Alexandra Lange
Architecture & design critic

Eavesdropping on the design icons who made Washington’s Metro

A rush of train riders during morning commute at Metro Center station. The Washington Post/Getty Images.

When the Unites States Congress set aside federal construction funds in 1965 for a new, underground transportation system for Washington D.C., President Lyndon B. Johnson decreed it “should be designed to set an example for the Nation, and to take its place among the most attractive in the world.”

“While we seek to resolve problems of moving people and goods within the congested National Capital area, our concerns must not be confined to the utilitarian requirements of transportation alone,” Johnson wrote to Walter J. McCarter, administrator of the National Capital Transportation Agency (NCTA, the forerunner of the Washington Metro Area Transit Authority (WMATA) on February 22, 1966.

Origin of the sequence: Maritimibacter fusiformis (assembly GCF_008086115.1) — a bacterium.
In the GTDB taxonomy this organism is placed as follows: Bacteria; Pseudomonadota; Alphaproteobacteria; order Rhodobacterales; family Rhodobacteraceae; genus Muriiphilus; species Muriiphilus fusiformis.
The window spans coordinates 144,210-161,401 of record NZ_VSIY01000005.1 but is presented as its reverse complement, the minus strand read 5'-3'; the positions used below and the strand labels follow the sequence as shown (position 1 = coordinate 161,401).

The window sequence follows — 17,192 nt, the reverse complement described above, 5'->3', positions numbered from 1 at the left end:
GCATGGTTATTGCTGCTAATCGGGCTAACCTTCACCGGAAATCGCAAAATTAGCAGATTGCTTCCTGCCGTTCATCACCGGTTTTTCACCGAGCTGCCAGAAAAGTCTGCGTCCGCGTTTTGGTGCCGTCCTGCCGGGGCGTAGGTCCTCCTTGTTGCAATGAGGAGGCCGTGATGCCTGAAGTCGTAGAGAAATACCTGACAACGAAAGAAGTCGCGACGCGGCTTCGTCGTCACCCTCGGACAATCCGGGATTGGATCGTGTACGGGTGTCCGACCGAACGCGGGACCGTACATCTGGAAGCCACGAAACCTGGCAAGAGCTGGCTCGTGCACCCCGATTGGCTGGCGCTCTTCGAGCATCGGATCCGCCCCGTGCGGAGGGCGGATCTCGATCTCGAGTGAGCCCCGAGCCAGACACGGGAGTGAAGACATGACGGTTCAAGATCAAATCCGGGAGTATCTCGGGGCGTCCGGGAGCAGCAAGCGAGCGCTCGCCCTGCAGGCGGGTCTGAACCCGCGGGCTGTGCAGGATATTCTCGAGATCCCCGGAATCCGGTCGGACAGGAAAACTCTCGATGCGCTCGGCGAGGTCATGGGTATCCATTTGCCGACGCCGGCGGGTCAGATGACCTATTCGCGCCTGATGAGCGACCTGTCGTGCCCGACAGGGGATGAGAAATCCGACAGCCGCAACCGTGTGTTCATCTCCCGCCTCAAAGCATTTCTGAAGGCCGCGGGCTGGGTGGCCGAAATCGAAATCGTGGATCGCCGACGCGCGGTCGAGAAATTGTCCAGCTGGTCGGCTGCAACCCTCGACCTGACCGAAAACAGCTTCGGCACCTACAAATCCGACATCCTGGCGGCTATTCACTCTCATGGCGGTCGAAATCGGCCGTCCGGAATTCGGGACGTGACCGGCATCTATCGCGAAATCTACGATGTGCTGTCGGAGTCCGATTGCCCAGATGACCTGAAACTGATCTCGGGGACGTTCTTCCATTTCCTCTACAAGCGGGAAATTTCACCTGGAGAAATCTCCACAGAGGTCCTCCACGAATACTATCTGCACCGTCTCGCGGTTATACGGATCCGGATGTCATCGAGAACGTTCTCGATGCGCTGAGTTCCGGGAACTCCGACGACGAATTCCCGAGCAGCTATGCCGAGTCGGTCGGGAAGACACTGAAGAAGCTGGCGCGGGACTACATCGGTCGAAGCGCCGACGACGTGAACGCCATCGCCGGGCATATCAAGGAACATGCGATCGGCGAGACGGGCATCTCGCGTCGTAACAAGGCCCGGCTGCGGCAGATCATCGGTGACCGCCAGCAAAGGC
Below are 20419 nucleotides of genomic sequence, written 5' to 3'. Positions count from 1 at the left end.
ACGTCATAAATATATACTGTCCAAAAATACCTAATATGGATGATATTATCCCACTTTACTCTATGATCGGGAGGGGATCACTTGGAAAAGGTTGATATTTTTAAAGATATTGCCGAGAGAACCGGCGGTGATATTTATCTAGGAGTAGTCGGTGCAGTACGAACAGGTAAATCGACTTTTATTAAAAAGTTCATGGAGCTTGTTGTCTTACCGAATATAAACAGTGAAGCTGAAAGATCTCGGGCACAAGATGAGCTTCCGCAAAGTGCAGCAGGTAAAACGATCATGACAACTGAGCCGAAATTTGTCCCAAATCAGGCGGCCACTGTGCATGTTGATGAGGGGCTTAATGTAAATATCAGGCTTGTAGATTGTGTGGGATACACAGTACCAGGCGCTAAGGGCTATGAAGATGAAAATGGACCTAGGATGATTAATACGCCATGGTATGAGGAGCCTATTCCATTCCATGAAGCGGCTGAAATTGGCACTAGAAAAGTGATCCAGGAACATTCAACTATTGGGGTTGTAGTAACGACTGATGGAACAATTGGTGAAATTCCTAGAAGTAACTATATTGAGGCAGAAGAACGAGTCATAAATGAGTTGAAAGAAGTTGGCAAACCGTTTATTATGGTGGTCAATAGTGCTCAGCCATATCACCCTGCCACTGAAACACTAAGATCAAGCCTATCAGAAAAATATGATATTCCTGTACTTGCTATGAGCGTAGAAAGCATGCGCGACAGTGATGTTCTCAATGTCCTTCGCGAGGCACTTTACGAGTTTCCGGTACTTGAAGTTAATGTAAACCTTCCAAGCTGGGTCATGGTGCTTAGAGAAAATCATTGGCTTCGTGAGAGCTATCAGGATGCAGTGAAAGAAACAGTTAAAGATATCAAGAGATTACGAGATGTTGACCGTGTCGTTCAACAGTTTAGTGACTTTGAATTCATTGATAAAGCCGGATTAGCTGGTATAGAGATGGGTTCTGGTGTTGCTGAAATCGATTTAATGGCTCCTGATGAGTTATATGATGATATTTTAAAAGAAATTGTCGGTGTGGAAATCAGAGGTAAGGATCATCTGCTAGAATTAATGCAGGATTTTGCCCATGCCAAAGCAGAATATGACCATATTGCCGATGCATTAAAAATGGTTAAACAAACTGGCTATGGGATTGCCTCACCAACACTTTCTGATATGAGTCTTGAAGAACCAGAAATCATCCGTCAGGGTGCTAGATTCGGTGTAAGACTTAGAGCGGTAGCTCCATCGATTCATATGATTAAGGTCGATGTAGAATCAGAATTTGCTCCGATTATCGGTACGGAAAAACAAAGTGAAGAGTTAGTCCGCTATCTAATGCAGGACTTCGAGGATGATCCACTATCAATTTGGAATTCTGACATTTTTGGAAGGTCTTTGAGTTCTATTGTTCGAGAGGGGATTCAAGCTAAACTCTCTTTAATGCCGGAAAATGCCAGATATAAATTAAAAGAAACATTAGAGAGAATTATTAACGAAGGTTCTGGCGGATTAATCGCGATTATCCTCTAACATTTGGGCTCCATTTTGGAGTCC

At a time when public opinion of East Coast subways has reached a low, it is worth revisiting this high: a subway grand tour, CFA minutes with design advice from architect Gordon Bunshaft and art critic Aline Saarinen, rejected graphic designs that are the opposite of Unimark’s low-key Helvetica.

Continues: Curbed